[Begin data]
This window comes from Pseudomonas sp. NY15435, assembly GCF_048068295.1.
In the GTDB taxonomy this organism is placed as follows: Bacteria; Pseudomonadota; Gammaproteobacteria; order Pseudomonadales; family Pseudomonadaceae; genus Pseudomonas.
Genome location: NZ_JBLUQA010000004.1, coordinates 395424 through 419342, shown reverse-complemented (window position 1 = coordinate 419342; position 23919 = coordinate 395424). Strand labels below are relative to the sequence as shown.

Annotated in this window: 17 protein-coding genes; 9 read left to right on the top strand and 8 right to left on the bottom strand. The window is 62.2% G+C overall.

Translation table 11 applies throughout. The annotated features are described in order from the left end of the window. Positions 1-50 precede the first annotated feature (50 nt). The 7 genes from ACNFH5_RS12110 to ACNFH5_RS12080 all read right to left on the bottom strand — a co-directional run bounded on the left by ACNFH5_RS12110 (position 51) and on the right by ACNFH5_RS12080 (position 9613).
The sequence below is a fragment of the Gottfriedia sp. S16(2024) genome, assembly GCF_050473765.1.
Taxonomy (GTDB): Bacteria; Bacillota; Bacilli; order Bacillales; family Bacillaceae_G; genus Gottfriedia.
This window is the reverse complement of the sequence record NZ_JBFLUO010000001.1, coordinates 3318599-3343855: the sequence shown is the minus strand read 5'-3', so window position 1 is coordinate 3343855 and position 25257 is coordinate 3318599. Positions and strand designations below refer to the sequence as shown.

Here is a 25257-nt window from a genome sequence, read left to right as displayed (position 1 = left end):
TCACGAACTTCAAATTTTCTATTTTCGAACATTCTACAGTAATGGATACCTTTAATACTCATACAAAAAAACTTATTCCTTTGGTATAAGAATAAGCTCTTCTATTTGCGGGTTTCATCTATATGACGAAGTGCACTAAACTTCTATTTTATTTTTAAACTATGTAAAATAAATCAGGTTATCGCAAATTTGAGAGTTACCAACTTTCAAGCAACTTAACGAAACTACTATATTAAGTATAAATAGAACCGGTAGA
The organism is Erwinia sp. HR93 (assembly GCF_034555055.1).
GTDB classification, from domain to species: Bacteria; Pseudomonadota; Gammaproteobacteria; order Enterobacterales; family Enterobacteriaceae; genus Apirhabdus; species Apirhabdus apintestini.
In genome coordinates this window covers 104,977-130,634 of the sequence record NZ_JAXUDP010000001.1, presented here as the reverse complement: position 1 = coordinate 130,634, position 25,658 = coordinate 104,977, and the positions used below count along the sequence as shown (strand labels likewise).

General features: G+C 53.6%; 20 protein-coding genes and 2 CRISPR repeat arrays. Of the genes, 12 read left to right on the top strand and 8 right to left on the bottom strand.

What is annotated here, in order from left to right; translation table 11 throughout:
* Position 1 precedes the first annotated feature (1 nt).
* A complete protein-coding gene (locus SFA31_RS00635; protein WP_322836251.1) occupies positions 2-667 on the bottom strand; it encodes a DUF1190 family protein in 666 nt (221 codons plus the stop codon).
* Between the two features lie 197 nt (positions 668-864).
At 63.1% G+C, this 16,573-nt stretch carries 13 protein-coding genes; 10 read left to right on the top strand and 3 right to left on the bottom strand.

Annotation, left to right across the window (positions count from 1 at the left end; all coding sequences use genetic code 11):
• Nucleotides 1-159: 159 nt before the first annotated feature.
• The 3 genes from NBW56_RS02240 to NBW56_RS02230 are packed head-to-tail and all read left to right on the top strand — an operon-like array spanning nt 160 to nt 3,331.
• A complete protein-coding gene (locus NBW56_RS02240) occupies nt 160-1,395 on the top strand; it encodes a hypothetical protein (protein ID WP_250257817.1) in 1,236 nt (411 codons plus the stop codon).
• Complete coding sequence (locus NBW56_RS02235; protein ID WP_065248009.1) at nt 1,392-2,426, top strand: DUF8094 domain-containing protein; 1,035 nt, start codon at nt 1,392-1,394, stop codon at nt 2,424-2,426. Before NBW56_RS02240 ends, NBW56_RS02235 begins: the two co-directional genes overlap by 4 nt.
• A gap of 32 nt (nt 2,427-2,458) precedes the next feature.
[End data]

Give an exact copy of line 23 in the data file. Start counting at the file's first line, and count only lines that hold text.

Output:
• A complete protein-coding gene (locus NBW56_RS02240) occupies nt 160-1,395 on the top strand; it encodes a hypothetical protein (protein ID WP_250257817.1) in 1,236 nt (411 codons plus the stop codon).